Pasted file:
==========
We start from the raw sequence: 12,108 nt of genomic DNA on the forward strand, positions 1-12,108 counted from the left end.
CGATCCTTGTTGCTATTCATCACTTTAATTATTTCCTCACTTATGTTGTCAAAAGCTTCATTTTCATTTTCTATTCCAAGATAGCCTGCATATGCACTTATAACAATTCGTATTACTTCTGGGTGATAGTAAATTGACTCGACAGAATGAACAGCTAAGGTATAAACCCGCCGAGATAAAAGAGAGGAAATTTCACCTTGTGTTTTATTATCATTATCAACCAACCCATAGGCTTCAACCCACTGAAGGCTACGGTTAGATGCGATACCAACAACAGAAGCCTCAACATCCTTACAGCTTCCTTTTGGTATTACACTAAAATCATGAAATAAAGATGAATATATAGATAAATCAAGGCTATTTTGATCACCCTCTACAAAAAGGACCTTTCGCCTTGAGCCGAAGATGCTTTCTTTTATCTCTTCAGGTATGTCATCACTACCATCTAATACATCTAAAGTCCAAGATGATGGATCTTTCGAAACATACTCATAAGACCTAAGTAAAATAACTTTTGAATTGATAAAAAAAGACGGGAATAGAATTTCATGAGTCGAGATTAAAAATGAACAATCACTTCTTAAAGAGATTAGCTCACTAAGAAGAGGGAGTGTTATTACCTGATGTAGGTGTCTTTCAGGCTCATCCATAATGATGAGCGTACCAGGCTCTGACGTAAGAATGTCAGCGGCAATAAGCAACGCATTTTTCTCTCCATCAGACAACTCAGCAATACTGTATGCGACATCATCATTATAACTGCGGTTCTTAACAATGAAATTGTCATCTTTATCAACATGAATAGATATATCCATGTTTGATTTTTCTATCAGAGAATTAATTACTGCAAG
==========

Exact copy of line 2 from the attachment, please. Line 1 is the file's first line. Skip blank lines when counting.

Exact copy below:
CGATCCTTGTTGCTATTCATCACTTTAATTATTTCCTCACTTATGTTGTCAAAAGCTTCATTTTCATTTTCTATTCCAAGATAGCCTGCATATGCACTTATAACAATTCGTATTACTTCTGGGTGATAGTAAATTGACTCGACAGAATGAACAGCTAAGGTATAAACCCGCCGAGATAAAAGAGAGGAAATTTCACCTTGTGTTTTATTATCATTATCAACCAACCCATAGGCTTCAACCCACTGAAGGCTACGGTTAGATGCGATACCAACAACAGAAGCCTCAACATCCTTACAGCTTCCTTTTGGTATTACACTAAAATCATGAAATAAAGATGAATATATAGATAAATCAAGGCTATTTTGATCACCCTCTACAAAAAGGACCTTTCGCCTTGAGCCGAAGATGCTTTCTTTTATCTCTTCAGGTATGTCATCACTACCATCTAATACATCTAAAGTCCAAGATGATGGATCTTTCGAAACATACTCATAAGACCTAAGTAAAATAACTTTTGAATTGATAAAAAAAGACGGGAATAGAATTTCATGAGTCGAGATTAAAAATGAACAATCACTTCTTAAAGAGATTAGCTCACTAAGAAGAGGGAGTGTTATTACCTGATGTAGGTGTCTTTCAGGCTCATCCATAATGATGAGCGTACCAGGCTCTGACGTAAGAATGTCAGCGGCAATAAGCAACGCATTTTTCTCTCCATCAGACAACTCAGCAATACTGTATGCGACATCATCATTATAACTGCGGTTCTTAACAATGAAATTGTCATCTTTATCAACATGAATAGATATATCCATGTTTGATTTTTCTATCAGAGAATTAATTACTGCAAG